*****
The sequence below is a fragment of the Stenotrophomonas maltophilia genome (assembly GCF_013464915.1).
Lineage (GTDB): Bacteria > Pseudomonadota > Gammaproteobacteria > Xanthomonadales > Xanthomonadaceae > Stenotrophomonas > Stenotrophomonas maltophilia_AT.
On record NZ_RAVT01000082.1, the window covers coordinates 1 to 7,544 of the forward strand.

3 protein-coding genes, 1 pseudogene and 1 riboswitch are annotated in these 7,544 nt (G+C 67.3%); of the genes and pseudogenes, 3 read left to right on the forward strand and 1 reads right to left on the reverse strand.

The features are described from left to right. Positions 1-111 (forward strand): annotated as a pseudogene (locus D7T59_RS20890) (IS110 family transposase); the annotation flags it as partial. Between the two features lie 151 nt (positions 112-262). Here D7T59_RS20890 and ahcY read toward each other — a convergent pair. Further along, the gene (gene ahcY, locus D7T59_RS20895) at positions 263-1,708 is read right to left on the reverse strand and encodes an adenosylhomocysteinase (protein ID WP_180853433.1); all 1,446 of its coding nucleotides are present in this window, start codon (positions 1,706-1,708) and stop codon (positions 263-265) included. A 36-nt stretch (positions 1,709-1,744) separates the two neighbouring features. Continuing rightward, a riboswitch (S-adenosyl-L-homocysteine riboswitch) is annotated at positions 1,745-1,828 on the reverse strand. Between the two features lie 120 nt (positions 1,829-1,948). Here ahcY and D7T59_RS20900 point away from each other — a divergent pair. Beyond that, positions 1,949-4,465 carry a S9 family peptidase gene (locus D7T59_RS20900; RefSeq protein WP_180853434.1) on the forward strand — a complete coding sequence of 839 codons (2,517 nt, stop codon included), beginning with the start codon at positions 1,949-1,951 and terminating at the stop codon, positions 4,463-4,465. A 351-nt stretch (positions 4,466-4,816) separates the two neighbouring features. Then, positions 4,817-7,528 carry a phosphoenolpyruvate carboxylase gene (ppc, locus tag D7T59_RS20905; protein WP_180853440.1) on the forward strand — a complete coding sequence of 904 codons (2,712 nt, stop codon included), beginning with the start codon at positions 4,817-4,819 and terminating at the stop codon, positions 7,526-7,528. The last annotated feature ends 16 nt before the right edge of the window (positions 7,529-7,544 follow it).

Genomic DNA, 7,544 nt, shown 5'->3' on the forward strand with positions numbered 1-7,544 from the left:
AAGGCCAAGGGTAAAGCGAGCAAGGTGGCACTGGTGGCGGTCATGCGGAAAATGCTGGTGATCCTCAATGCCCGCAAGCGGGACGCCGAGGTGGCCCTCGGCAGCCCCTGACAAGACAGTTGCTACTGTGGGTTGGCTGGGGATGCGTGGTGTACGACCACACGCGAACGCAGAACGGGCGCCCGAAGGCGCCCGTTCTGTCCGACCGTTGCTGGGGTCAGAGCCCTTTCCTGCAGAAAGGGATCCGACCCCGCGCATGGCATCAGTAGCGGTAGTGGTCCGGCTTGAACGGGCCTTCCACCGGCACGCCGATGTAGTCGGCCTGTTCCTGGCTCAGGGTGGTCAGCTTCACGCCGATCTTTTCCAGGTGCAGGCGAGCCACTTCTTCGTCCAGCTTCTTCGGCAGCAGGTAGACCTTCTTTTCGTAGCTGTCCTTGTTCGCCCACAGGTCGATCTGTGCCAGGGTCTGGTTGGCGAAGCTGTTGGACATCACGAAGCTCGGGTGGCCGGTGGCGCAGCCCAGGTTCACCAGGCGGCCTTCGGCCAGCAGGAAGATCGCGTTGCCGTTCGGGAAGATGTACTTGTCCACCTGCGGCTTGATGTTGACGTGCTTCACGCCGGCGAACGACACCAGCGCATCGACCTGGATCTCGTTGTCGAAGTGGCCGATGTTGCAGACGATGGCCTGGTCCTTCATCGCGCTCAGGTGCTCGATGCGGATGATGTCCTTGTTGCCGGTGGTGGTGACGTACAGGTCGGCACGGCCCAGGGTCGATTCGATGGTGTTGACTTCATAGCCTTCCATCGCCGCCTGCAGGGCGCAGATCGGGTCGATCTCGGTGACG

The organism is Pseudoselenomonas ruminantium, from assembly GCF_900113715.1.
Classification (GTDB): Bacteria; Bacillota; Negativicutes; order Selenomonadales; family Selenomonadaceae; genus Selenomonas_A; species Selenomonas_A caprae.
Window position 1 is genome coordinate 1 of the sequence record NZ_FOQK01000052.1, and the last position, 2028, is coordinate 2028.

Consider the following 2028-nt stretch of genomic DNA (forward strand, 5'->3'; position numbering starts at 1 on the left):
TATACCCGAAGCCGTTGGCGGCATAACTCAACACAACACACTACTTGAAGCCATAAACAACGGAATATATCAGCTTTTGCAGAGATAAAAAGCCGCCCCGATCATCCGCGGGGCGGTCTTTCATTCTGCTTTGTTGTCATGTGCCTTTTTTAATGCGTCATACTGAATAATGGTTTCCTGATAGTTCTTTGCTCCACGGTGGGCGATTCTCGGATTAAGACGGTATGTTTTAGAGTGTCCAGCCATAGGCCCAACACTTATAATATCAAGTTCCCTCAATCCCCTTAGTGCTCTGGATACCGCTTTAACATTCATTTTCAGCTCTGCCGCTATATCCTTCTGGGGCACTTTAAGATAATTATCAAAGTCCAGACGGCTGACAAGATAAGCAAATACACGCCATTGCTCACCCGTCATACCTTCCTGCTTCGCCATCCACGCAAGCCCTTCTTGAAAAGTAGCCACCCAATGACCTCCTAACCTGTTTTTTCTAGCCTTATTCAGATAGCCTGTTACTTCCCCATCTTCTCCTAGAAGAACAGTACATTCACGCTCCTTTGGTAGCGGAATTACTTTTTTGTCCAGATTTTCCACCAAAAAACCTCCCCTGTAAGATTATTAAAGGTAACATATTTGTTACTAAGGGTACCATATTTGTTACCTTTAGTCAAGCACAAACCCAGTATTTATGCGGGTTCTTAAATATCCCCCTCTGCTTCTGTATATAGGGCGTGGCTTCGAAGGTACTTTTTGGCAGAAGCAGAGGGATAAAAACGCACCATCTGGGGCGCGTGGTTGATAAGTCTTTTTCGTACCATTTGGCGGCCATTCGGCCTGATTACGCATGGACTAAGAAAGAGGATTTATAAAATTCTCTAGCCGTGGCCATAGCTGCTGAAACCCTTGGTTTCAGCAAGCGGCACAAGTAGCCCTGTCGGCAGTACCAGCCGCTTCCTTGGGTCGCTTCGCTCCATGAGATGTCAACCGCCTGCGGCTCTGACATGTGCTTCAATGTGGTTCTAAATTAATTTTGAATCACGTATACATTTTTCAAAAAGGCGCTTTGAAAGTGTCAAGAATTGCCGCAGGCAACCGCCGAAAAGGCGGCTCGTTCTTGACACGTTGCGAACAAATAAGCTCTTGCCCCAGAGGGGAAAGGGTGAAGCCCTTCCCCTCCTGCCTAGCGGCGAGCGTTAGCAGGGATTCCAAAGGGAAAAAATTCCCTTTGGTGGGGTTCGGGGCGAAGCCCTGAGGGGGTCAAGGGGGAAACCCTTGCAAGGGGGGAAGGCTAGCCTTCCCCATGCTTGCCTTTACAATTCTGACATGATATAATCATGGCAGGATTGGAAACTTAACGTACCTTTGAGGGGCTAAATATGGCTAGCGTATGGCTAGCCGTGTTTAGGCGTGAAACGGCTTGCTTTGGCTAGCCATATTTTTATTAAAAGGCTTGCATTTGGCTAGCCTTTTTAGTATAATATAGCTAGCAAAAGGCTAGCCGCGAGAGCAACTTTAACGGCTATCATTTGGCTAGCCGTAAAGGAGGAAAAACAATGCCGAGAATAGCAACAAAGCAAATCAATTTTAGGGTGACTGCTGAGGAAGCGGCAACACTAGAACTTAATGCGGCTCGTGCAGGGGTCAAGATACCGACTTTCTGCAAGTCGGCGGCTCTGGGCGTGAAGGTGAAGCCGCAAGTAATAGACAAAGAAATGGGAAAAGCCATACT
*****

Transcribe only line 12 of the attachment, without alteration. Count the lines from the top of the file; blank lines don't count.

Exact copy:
TATACCCGAAGCCGTTGGCGGCATAACTCAACACAACACACTACTTGAAGCCATAAACAACGGAATATATCAGCTTTTGCAGAGATAAAAAGCCGCCCCGATCATCCGCGGGGCGGTCTTTCATTCTGCTTTGTTGTCATGTGCCTTTTTTAATGCGTCATACTGAATAATGGTTTCCTGATAGTTCTTTGCTCCACGGTGGGCGATTCTCGGATTAAGACGGTATGTTTTAGAGTGTCCAGCCATAGGCCCAACACTTATAATATCAAGTTCCCTCAATCCCCTTAGTGCTCTGGATACCGCTTTAACATTCATTTTCAGCTCTGCCGCTATATCCTTCTGGGGCACTTTAAGATAATTATCAAAGTCCAGACGGCTGACAAGATAAGCAAATACACGCCATTGCTCACCCGTCATACCTTCCTGCTTCGCCATCCACGCAAGCCCTTCTTGAAAAGTAGCCACCCAATGACCTCCTAACCTGTTTTTTCTAGCCTTATTCAGATAGCCTGTTACTTCCCCATCTTCTCCTAGAAGAACAGTACATTCACGCTCCTTTGGTAGCGGAATTACTTTTTTGTCCAGATTTTCCACCAAAAAACCTCCCCTGTAAGATTATTAAAGGTAACATATTTGTTACTAAGGGTACCATATTTGTTACCTTTAGTCAAGCACAAACCCAGTATTTATGCGGGTTCTTAAATATCCCCCTCTGCTTCTGTATATAGGGCGTGGCTTCGAAGGTACTTTTTGGCAGAAGCAGAGGGATAAAAACGCACCATCTGGGGCGCGTGGTTGATAAGTCTTTTTCGTACCATTTGGCGGCCATTCGGCCTGATTACGCATGGACTAAGAAAGAGGATTTATAAAATTCTCTAGCCGTGGCCATAGCTGCTGAAACCCTTGGTTTCAGCAAGCGGCACAAGTAGCCCTGTCGGCAGTACCAGCCGCTTCCTTGGGTCGCTTCGCTCCATGAGATGTCAACCGCCTGCGGCTCTGACATGTGCTTCAATGTGGTTCTAAATTAATTTTGAATCACGTATACATTTTTCAAAAAGGCGCTTTGAAAGTGTCAAGAATTGCCGCAGGCAACCGCCGAAAAGGCGGCTCGTTCTTGACACGTTGCGAACAAATAAGCTCTTGCCCCAGAGGGGAAAGGGTGAAGCCCTTCCCCTCCTGCCTAGCGGCGAGCGTTAGCAGGGATTCCAAAGGGAAAAAATTCCCTTTGGTGGGGTTCGGGGCGAAGCCCTGAGGGGGTCAAGGGGGAAACCCTTGCAAGGGGGGAAGGCTAGCCTTCCCCATGCTTGCCTTTACAATTCTGACATGATATAATCATGGCAGGATTGGAAACTTAACGTACCTTTGAGGGGCTAAATATGGCTAGCGTATGGCTAGCCGTGTTTAGGCGTGAAACGGCTTGCTTTGGCTAGCCATATTTTTATTAAAAGGCTTGCATTTGGCTAGCCTTTTTAGTATAATATAGCTAGCAAAAGGCTAGCCGCGAGAGCAACTTTAACGGCTATCATTTGGCTAGCCGTAAAGGAGGAAAAACAATGCCGAGAATAGCAACAAAGCAAATCAATTTTAGGGTGACTGCTGAGGAAGCGGCAACACTAGAACTTAATGCGGCTCGTGCAGGGGTCAAGATACCGACTTTCTGCAAGTCGGCGGCTCTGGGCGTGAAGGTGAAGCCGCAAGTAATAGACAAAGAAATGGGAAAAGCCATACT